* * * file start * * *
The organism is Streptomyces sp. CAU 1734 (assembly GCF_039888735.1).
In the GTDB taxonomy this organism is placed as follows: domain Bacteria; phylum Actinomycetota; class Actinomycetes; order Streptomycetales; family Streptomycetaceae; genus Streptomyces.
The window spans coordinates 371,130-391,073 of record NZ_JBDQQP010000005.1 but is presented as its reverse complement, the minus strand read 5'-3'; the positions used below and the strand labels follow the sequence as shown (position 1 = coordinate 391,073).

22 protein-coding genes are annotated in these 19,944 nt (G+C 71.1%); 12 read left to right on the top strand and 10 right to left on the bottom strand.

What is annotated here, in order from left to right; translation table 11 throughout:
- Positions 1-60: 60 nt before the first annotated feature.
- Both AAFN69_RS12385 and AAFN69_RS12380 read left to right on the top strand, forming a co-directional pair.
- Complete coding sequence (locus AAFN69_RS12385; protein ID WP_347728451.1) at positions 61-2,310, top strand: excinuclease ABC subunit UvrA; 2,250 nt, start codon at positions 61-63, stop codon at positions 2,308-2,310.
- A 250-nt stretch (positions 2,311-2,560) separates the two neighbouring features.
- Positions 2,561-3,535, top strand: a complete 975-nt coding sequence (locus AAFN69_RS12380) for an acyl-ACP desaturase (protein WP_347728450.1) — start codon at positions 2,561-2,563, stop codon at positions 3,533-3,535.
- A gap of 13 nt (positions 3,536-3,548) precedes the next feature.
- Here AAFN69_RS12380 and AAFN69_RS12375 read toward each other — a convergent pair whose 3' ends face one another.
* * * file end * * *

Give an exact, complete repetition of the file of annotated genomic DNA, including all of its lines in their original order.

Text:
The organism is Streptomyces sp. CAU 1734 (assembly GCF_039888735.1).
In the GTDB taxonomy this organism is placed as follows: domain Bacteria; phylum Actinomycetota; class Actinomycetes; order Streptomycetales; family Streptomycetaceae; genus Streptomyces.
The window spans coordinates 371,130-391,073 of record NZ_JBDQQP010000005.1 but is presented as its reverse complement, the minus strand read 5'-3'; the positions used below and the strand labels follow the sequence as shown (position 1 = coordinate 391,073).

22 protein-coding genes are annotated in these 19,944 nt (G+C 71.1%); 12 read left to right on the top strand and 10 right to left on the bottom strand.

What is annotated here, in order from left to right; translation table 11 throughout:
- Positions 1-60: 60 nt before the first annotated feature.
- Both AAFN69_RS12385 and AAFN69_RS12380 read left to right on the top strand, forming a co-directional pair.
- Complete coding sequence (locus AAFN69_RS12385; protein ID WP_347728451.1) at positions 61-2,310, top strand: excinuclease ABC subunit UvrA; 2,250 nt, start codon at positions 61-63, stop codon at positions 2,308-2,310.
- A 250-nt stretch (positions 2,311-2,560) separates the two neighbouring features.
- Positions 2,561-3,535, top strand: a complete 975-nt coding sequence (locus AAFN69_RS12380) for an acyl-ACP desaturase (protein WP_347728450.1) — start codon at positions 2,561-2,563, stop codon at positions 3,533-3,535.
- A gap of 13 nt (positions 3,536-3,548) precedes the next feature.
- Here AAFN69_RS12380 and AAFN69_RS12375 read toward each other — a convergent pair whose 3' ends face one another.